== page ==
Even before the Covid-19 pandemic scrambled global commerce, SimpliPhi's planning for "black swan" events led it to frontload supply agreements and lock in longer-term commitments with suppliers, Von Burg noted. Holding additional inventory affects a company's financial profile on paper and runs counter to "lean" business philosophies that favor just-in-time delivery. But the trade-off can pay off when it comes to resilience in the face of unexpected events.

Companies able to secure supply stand to benefit if competitors fall behind in their deliveries. Tesla's famous Powerwall home battery faces a backlog of tens of thousands of orders, CEO Elon Musk acknowledged in a recent court appearance. He blamed the backlog on chip shortages, rather than battery supply.

“Due to Tesla’s supply constraints, our demand is skyrocketing,” Saunders said. “People are looking for alternatives. They’re calling all the other options out there and finding quality choices.”

California exacerbates the trend

The demand side of the battery equation shows no sign of slackening. To the contrary, the bellwether market of California is about to gobble up even more battery capacity than previously thought.

The California Public Utilities Commission, which regulates the power sector, recently ordered power providers to secure another 11.5 gigawatts of clean capacity in the next five years to keep the grid functional as natural gas facilities and carbon-free nuclear plants shut down. Fulfilling the order equates to building one-quarter of the state's current power plant capacity in five years.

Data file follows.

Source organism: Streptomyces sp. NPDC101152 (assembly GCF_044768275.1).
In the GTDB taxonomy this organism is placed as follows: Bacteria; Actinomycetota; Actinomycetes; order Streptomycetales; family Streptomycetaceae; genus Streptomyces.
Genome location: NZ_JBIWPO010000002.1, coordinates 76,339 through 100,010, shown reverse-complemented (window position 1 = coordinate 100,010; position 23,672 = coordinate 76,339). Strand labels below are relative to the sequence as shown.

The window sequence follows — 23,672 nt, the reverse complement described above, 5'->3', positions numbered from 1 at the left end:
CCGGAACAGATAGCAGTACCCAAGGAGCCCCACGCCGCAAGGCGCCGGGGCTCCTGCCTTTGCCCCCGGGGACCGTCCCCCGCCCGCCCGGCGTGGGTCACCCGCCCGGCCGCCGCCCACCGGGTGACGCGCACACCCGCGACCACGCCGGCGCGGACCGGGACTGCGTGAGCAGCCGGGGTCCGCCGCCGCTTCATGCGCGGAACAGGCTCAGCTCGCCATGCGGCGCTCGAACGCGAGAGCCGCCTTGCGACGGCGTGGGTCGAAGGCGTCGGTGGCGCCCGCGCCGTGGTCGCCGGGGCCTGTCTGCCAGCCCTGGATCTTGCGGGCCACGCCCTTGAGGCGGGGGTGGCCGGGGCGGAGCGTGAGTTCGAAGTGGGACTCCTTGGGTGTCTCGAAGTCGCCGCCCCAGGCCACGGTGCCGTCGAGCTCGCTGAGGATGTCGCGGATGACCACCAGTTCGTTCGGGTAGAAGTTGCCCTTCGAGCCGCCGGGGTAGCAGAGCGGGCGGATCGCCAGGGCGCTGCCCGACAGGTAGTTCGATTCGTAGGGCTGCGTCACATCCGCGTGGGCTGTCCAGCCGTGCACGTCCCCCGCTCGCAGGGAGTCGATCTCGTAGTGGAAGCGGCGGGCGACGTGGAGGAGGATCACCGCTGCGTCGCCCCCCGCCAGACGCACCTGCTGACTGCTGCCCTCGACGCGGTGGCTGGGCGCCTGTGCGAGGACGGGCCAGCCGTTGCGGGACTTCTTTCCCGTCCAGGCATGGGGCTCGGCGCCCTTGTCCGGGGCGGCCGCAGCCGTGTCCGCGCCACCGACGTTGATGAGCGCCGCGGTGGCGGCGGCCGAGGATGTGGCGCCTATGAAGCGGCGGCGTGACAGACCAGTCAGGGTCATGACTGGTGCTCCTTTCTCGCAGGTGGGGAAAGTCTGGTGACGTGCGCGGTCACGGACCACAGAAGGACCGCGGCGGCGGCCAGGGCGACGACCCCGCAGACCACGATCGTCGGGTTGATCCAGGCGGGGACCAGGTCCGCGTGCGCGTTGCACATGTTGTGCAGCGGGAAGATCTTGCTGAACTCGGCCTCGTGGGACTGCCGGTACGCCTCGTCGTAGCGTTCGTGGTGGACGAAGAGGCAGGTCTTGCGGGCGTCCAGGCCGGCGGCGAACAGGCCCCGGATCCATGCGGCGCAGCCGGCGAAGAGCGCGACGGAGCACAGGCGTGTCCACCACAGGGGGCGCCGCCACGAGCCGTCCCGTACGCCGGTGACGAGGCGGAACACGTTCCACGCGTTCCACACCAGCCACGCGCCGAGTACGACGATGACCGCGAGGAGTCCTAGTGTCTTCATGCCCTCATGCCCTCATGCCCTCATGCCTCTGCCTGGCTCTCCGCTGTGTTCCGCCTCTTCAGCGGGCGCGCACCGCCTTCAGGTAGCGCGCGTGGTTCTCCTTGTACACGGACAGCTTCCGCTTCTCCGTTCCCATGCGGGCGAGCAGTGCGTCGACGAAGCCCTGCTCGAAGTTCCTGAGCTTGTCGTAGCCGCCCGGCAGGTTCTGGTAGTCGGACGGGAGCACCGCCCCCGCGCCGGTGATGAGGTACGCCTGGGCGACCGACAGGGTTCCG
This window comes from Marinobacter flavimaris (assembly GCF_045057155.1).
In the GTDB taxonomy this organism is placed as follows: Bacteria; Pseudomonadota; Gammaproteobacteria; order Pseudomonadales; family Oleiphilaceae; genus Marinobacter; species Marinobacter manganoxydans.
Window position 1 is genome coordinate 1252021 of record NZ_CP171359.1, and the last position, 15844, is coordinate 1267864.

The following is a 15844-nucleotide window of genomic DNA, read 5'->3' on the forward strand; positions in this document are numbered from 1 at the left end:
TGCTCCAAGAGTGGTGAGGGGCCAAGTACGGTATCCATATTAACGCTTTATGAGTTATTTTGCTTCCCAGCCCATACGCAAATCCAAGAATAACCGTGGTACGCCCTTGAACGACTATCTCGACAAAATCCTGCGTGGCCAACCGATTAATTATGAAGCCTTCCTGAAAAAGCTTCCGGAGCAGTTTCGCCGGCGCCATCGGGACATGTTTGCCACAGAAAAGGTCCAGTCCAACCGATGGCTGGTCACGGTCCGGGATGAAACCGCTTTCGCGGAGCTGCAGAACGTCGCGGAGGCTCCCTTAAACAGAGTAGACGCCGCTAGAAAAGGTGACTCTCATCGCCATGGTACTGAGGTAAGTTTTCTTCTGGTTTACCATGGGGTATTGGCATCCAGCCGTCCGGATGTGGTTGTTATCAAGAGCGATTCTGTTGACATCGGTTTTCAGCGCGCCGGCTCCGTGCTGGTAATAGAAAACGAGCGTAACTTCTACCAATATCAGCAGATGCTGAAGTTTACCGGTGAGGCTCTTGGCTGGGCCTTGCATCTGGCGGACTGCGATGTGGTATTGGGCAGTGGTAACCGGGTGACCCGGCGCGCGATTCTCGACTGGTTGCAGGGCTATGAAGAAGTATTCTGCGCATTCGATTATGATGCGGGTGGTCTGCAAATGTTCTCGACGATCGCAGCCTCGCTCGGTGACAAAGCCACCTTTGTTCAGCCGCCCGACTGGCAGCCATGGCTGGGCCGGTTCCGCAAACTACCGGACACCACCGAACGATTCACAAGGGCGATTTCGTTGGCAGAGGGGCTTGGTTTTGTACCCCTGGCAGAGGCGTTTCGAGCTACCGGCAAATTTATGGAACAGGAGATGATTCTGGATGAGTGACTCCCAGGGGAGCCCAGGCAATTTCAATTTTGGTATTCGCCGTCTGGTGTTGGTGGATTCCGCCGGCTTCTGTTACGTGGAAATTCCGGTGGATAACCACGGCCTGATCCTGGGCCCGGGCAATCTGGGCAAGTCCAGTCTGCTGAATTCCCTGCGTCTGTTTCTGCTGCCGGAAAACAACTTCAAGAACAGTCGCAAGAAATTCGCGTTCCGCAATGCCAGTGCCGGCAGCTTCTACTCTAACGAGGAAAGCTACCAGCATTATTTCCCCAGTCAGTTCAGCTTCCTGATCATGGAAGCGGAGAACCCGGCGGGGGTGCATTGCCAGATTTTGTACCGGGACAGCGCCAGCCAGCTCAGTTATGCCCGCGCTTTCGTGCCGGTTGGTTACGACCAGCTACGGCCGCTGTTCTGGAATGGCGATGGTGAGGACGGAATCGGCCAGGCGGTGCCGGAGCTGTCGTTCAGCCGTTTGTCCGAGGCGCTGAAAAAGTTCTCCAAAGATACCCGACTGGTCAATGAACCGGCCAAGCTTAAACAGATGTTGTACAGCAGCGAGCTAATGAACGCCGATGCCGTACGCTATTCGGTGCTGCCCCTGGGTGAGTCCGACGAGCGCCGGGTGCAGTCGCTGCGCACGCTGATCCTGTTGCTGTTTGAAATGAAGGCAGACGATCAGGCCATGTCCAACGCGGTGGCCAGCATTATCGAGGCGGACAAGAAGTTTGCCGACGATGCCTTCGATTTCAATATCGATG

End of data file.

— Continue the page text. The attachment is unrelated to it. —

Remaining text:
California is already sprinting to bring new battery power plants online to meet demand in the evenings on hot summer days when air-conditioning usage stays high but solar generation drops. But some of the new projects that were supposed to come online this summer are running behind, regulators warned in a letter dated June 29.

"The CPUC recently received notice that several [projects] will be delayed by one to several months, and in some cases will push online dates past the summer window," the letter noted.

The CPUC did not specify if those particular projects were batteries. But batteries were the main type of new resource getting built to meet grid needs this summer. Other sources of new capacity included upgrades at existing plants or new contracts for existing power sources.

The CPUC is "calling every project developer asking if they're going to hit the August 1 date and asking if there is anything they can do to help or break roadblocks," one utility-scale storage developer told Canary Media.

When construction timelines are already tight, battery supply scarcity creates more friction just as California needs to accelerate.

But when batteries are delivered on time, developers can get them installed in just a few months. Strata Solar's project in Oxnard did just that, and in the midst of the Covid-19 pandemic, to boot.

(Lead photo credit: Andrew Francis Wallace/Toronto Star via Getty Images)

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Julian Spector

Julian reports on the rise of clean energy. He worked at Greentech Media for nearly five years, and before that he reported for CityLab at The Atlantic.